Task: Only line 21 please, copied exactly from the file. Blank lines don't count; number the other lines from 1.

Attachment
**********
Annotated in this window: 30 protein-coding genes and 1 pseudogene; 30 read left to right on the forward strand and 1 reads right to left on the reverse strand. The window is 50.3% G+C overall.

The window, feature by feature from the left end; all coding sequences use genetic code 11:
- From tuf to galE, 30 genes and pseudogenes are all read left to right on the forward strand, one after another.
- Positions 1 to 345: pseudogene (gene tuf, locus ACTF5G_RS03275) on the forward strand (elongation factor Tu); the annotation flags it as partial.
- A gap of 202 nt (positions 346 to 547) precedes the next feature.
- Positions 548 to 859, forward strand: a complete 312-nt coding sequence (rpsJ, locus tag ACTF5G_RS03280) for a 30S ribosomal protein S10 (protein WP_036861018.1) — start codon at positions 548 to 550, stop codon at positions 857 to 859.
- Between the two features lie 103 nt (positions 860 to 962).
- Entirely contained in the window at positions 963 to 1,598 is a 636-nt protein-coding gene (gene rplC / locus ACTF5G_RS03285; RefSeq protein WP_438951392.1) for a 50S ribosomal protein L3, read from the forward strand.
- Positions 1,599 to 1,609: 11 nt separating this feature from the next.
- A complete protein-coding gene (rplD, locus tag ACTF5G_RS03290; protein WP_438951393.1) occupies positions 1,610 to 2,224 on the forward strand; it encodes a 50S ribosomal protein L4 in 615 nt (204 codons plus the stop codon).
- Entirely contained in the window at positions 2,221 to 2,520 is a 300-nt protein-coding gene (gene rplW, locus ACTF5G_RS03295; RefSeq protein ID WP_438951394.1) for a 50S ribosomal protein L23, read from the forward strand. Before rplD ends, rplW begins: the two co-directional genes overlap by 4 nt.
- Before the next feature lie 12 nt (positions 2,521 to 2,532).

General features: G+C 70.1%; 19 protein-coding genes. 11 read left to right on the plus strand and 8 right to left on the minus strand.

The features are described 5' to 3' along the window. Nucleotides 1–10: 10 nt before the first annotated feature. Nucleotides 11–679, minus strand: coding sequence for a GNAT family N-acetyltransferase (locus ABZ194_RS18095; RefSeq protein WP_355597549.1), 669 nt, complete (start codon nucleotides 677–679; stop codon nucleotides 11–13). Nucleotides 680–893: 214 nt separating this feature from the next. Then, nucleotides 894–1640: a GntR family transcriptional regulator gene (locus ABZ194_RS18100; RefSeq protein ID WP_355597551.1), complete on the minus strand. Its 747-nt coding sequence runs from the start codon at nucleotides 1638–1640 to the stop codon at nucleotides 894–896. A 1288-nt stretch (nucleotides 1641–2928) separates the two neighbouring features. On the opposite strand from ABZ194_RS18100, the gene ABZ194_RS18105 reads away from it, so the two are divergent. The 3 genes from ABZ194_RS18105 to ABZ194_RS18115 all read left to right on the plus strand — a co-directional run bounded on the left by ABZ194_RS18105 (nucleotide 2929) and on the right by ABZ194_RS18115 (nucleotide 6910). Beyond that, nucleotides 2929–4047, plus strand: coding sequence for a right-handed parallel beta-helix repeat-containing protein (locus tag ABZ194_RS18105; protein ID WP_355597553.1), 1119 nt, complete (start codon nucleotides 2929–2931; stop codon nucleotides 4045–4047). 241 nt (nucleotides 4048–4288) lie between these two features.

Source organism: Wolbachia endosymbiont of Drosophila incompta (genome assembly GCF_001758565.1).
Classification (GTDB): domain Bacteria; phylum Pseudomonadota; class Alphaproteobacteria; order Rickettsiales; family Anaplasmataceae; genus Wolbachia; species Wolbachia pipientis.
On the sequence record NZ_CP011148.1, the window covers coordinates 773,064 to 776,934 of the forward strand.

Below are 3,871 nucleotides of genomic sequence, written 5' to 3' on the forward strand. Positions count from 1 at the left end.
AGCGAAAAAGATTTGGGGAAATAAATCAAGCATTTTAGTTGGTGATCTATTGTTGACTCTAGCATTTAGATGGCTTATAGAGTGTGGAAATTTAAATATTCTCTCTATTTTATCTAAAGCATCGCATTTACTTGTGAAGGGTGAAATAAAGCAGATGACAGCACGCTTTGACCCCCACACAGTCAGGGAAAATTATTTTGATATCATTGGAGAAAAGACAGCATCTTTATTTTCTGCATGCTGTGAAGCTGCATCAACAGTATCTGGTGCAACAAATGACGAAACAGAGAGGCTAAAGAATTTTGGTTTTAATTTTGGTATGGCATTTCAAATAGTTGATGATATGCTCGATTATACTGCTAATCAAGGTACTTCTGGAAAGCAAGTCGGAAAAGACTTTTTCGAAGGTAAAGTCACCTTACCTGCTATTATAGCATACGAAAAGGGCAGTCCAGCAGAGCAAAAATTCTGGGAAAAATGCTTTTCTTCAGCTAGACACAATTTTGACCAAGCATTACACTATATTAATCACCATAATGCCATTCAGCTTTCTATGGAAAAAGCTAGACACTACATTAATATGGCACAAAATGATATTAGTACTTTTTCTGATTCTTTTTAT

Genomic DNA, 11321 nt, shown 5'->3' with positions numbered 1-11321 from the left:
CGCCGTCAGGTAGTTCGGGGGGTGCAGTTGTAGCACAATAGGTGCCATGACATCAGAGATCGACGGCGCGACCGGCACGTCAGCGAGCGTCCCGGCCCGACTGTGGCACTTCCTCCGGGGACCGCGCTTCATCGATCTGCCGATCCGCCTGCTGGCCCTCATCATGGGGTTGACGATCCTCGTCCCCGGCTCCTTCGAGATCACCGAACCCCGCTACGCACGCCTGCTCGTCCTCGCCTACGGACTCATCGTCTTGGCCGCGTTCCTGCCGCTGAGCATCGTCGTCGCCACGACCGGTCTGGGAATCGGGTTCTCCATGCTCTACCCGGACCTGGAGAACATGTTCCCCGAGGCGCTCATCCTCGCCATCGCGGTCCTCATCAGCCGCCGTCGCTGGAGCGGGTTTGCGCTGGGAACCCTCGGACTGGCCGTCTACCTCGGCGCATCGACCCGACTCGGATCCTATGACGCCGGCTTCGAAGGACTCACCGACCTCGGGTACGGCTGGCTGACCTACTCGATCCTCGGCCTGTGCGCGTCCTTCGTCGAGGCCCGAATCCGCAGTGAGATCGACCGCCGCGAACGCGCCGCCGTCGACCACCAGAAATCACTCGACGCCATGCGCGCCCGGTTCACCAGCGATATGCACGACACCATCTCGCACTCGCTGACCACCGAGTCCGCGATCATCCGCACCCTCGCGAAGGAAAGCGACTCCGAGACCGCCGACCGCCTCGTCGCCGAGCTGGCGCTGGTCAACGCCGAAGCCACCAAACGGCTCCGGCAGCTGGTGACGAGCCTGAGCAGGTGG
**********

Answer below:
CGCCGTCAGGTAGTTCGGGGGGTGCAGTTGTAGCACAATAGGTGCCATGACATCAGAGATCGACGGCGCGACCGGCACGTCAGCGAGCGTCCCGGCCCGACTGTGGCACTTCCTCCGGGGACCGCGCTTCATCGATCTGCCGATCCGCCTGCTGGCCCTCATCATGGGGTTGACGATCCTCGTCCCCGGCTCCTTCGAGATCACCGAACCCCGCTACGCACGCCTGCTCGTCCTCGCCTACGGACTCATCGTCTTGGCCGCGTTCCTGCCGCTGAGCATCGTCGTCGCCACGACCGGTCTGGGAATCGGGTTCTCCATGCTCTACCCGGACCTGGAGAACATGTTCCCCGAGGCGCTCATCCTCGCCATCGCGGTCCTCATCAGCCGCCGTCGCTGGAGCGGGTTTGCGCTGGGAACCCTCGGACTGGCCGTCTACCTCGGCGCATCGACCCGACTCGGATCCTATGACGCCGGCTTCGAAGGACTCACCGACCTCGGGTACGGCTGGCTGACCTACTCGATCCTCGGCCTGTGCGCGTCCTTCGTCGAGGCCCGAATCCGCAGTGAGATCGACCGCCGCGAACGCGCCGCCGTCGACCACCAGAAATCACTCGACGCCATGCGCGCCCGGTTCACCAGCGATATGCACGACACCATCTCGCACTCGCTGACCACCGAGTCCGCGATCATCCGCACCCTCGCGAAGGAAAGCGACTCCGAGACCGCCGACCGCCTCGTCGCCGAGCTGGCGCTGGTCAACGCCGAAGCCACCAAACGGCTCCGGCAGCTGGTGACGAGCCTGAGCAGGTGG